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The Institute of Contemporary Art in Boston is closing its Nicholas Nixon exhibition at the artist's request amid an investigation into allegations of "inappropriate behavior" at Massachusetts College of Art and Design, where he has taught for decades.
Last month, MassArt announced it was beginning a Title IX investigation into the acclaimed photographer due to the allegations and that Nixon had retired from his position as of March 2. Title IX is a federal civil rights law that prohibits discrimination on the basis of sex.
The ICA has displayed an exhibition of Nixon's photography called "Persistence of Vision" since December. The centerpiece is his decades-long project, "The Brown Sisters," a series of photographs taken each year since 1975 of his wife and her three sisters. The Brookline photographer has had work shown at many prominent institutions, including the Museum of Modern Art, the National Gallery of Art and the Museum of Fine Arts in Boston.
In response to the MassArt investigation, the ICA had initially decided to add signage to the gallery and open an online forum about Nixon's alleged misconduct, before Nixon's request to close the exhibit. According to Artnet, which first reported this development Wednesday, museum director Jill Medvedow and chief curator Eva Respini frankly expressed their conflict over the situation. The online forum has since been removed from the ICA's website.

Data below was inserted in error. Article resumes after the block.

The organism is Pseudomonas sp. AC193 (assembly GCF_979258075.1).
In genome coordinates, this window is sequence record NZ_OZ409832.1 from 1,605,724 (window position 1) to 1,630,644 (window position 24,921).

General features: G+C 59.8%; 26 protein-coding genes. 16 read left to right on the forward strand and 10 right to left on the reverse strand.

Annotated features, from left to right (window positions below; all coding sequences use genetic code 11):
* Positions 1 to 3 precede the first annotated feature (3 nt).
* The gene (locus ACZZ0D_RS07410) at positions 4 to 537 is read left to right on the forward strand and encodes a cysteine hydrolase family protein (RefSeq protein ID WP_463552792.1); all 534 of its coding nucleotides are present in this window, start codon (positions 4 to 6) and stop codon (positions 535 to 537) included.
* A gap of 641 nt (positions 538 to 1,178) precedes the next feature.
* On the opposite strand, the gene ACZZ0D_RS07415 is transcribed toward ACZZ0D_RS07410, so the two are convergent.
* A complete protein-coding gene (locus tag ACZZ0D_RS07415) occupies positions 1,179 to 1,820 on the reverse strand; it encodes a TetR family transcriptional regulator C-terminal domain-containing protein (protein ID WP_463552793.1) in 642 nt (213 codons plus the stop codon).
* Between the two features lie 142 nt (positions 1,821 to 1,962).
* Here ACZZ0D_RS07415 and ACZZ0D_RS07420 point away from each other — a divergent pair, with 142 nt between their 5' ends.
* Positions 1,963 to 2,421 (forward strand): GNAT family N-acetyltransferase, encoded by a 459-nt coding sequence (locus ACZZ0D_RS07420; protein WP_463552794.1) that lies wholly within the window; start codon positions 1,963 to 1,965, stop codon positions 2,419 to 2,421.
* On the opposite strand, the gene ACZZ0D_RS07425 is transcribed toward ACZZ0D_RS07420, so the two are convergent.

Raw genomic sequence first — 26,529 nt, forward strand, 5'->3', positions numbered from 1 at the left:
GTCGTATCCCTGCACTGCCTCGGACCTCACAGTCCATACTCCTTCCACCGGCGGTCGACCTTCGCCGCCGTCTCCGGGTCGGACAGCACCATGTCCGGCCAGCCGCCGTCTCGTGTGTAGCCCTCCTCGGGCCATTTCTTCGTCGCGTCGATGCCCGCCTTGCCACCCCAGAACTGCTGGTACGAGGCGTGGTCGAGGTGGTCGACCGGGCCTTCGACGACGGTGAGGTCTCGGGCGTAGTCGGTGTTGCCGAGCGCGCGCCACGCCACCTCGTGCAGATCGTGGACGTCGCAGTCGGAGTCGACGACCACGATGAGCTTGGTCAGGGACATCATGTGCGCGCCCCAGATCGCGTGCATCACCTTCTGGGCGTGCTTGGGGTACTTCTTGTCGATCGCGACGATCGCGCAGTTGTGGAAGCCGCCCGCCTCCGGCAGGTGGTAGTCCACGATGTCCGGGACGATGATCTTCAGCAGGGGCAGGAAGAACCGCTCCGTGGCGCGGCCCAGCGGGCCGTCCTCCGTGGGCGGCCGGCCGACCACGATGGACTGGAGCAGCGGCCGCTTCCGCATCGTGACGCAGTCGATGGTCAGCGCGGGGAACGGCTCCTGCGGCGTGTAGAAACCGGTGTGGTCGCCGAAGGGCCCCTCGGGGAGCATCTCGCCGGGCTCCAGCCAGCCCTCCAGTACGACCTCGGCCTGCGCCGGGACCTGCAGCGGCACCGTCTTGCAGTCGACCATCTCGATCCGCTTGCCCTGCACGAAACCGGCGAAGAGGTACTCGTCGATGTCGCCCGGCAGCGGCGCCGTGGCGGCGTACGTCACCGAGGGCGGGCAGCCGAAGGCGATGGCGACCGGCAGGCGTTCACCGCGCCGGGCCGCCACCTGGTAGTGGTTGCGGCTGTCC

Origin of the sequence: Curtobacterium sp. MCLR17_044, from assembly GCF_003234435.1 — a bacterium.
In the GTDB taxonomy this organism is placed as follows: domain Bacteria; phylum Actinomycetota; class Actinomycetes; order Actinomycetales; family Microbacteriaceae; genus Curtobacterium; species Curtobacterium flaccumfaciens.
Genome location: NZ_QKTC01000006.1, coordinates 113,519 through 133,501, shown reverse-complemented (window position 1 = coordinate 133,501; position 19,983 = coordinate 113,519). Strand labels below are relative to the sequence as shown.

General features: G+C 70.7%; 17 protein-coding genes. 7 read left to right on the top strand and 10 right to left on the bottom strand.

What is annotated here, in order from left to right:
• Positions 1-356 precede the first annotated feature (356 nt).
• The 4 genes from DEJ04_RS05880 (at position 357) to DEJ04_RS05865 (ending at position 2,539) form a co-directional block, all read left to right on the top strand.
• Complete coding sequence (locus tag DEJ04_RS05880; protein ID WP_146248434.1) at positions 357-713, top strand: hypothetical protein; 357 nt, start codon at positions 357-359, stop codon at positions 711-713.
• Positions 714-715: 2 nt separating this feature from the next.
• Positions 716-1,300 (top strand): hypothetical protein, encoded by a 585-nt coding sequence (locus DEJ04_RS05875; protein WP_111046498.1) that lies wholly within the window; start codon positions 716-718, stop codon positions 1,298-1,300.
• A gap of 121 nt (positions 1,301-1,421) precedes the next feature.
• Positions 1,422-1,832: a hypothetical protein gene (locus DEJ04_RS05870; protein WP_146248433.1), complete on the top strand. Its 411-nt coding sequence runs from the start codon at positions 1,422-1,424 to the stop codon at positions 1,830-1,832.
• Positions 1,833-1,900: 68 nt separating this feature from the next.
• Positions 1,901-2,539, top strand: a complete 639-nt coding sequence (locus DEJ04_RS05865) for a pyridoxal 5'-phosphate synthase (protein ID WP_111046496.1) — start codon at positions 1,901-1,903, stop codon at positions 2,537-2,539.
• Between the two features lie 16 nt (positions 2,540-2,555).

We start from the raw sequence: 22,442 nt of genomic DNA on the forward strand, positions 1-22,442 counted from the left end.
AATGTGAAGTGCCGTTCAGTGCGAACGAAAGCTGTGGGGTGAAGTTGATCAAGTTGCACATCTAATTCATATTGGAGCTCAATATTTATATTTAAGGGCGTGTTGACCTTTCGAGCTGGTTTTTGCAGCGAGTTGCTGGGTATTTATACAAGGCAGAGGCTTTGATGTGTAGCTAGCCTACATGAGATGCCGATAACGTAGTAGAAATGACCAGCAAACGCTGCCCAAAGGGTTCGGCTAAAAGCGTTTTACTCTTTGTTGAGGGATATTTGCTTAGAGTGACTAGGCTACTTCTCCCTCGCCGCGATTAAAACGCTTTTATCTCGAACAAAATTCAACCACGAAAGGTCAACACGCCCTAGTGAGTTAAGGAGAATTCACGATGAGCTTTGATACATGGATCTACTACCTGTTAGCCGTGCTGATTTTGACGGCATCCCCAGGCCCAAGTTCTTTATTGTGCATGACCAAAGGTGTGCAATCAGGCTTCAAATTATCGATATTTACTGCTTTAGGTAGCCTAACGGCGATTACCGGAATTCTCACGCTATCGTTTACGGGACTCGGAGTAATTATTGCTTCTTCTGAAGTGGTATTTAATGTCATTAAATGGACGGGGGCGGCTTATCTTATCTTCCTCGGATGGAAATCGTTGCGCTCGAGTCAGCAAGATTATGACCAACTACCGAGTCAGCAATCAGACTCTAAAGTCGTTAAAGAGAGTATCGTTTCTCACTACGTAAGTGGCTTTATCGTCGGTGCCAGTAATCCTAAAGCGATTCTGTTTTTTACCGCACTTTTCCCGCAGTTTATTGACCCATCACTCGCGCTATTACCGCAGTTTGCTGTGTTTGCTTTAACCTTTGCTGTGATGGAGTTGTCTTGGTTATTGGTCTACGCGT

Then last week, the Boston Globe reported allegations against Nixon including sexual harassment of former models and students during his career at MassArt. It described how Nixon allegedly created a sexual environment in the classroom and showed students pictures of his penis.
This week, the ICA released a statement they received from Nixon requesting the exhibition be taken down: "I believe it is impossible for these photographs to be viewed on their own merits any longer. In response, with deep regret, and only after careful thought, I believe it is more respectful to all concerned — to your mission, and to the work itself — to remove the exhibit as soon as possible."
The scheduled closing was in just 10 days, on April 22.
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